Special Issue: Modeling and Decision Support for Shoreline Oil Spill Response


Guest Editors:

Dr. Zhi Chen
Department of Building, Civil and Environmental Engineering, Concordia University, Montreal, QC H3G 1M8, Canada

Dr. Edward Owens
Owens Coastal Consultants, Bainbridge Island, WA 98110, United States

Dr. Elliott Taylor
Polaris Applied Sciences Inc., Bainbridge Island, WA 98110, United States

Dr. Chunjiang An
Department of Building, Civil and Environmental Engineering, Concordia University, Montreal, QC H3G 1M8, Canada

Summary:

Marine oil spills continue to be a major global environmental concern to the petroleum industry, regulators and the public. The spilled oil primarily comes from natural seeps, offshore drilling and production, transportation losses, and industrial discharges. Numerous case studies have documented significant damage to shoreline environments caused by oil spilled at sea. Shoreline oiling can also result in socioeconomic impacts by disrupting subsistence, commercial and recreational activities and resources. Decision makers face many challenges in making a choice for the best oil response strategy. The involvement of many environmental, technical, social, and economic factors further increases the complexity of decision-making process. Modeling and decision support tools play significant roles in analyzing the needs of oil spill response strategies and can support stakeholders in making appropriate decisions. In recent years, intelligent decision support tools based on modeling and computing have attracted the attention of both researchers and practitioners in a wide range of areas from computing science, engineering, operations research, economics, and management. The emerging methods can be designed to support response strategists, planners and the public to better understand the response methods and the tradeoffs and potential consequences associated with their shoreline treatment options.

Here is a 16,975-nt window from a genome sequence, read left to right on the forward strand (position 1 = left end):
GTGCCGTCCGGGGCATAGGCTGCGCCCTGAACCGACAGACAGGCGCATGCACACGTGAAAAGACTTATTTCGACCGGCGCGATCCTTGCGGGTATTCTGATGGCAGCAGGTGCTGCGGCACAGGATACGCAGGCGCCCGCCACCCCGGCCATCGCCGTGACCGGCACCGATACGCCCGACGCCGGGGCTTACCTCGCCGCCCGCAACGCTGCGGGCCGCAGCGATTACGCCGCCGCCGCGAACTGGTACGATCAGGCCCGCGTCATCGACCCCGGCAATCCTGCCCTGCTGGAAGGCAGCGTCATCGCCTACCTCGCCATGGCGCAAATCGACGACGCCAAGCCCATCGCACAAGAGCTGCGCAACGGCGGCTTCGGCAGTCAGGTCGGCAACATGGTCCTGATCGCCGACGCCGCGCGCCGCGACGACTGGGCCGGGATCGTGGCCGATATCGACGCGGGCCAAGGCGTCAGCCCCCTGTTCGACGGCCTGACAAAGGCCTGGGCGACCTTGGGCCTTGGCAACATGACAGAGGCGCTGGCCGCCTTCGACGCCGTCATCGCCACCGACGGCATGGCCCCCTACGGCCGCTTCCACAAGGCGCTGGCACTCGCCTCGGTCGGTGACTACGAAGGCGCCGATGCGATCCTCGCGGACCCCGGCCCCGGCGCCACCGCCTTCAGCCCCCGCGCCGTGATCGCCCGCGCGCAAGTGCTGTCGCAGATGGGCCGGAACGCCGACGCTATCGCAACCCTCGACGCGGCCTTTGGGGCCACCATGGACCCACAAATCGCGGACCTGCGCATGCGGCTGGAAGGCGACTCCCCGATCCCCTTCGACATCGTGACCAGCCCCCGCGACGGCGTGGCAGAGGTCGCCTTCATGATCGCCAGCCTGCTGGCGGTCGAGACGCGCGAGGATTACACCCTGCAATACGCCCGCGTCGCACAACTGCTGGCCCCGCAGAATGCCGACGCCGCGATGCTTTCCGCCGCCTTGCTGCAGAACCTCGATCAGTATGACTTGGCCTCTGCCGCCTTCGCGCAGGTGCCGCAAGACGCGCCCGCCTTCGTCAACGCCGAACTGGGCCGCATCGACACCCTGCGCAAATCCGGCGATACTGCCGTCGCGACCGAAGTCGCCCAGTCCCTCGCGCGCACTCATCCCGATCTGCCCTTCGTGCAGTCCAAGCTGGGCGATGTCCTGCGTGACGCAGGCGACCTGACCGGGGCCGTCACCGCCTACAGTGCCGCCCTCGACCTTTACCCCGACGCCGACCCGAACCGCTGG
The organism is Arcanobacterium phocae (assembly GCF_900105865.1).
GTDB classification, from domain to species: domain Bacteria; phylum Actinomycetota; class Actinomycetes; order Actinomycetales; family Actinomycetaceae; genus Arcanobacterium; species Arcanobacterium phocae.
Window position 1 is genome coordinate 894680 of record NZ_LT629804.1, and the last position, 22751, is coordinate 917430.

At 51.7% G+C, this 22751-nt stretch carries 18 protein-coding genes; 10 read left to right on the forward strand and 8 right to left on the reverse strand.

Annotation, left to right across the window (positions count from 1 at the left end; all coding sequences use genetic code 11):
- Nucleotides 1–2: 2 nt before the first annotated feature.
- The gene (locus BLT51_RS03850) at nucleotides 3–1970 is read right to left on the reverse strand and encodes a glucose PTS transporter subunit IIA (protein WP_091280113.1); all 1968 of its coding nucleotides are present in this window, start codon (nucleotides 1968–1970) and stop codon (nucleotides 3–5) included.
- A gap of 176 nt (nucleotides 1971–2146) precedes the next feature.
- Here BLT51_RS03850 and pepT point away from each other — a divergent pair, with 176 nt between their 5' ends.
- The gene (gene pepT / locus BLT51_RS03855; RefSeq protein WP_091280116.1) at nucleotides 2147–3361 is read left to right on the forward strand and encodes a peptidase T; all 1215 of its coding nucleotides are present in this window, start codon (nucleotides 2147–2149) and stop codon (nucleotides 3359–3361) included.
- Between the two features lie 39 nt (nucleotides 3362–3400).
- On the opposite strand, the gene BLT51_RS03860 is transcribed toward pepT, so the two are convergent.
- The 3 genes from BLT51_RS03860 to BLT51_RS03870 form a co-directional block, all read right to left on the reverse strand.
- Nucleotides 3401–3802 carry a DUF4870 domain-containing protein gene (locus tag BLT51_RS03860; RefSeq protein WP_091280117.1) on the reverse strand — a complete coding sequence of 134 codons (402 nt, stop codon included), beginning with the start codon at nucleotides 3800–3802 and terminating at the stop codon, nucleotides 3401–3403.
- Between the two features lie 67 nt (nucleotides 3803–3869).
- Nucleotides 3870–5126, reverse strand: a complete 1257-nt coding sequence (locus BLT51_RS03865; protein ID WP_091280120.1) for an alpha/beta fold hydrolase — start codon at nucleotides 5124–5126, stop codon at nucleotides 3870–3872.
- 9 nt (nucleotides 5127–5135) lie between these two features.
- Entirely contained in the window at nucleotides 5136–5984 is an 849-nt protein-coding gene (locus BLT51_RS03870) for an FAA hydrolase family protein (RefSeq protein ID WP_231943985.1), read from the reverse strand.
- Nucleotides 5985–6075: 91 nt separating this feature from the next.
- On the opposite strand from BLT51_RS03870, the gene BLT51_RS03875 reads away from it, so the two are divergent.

The objective of this special issue is to attract researchers with an interest in the research area described above. Specifically, we are interested in the contributions towards the development of mathematical models and decision support tools which are able to deal with complex information of oil spill response.

Topics:

  • Decision support for coastal/shoreline oil spill response
  • Temporal and spatial analyses of coastal/shoreline oil pollution
  • Operation research for oil pollution management
  • Coastal risk assessment and vulnerability analysis
  • Best management practices for oil spill response
  • Policy analysis for oil spill
  • Computer visualization and GIS for supporting oil spill decision making
  • Simulation of oil transport and fate on coastal/shoreline
  • Big data for intelligent decision making to support coastal/shoreline oil spill cleanup
  • Spill response modeling and planning
  • Latest review of oil spill decision analysis technologies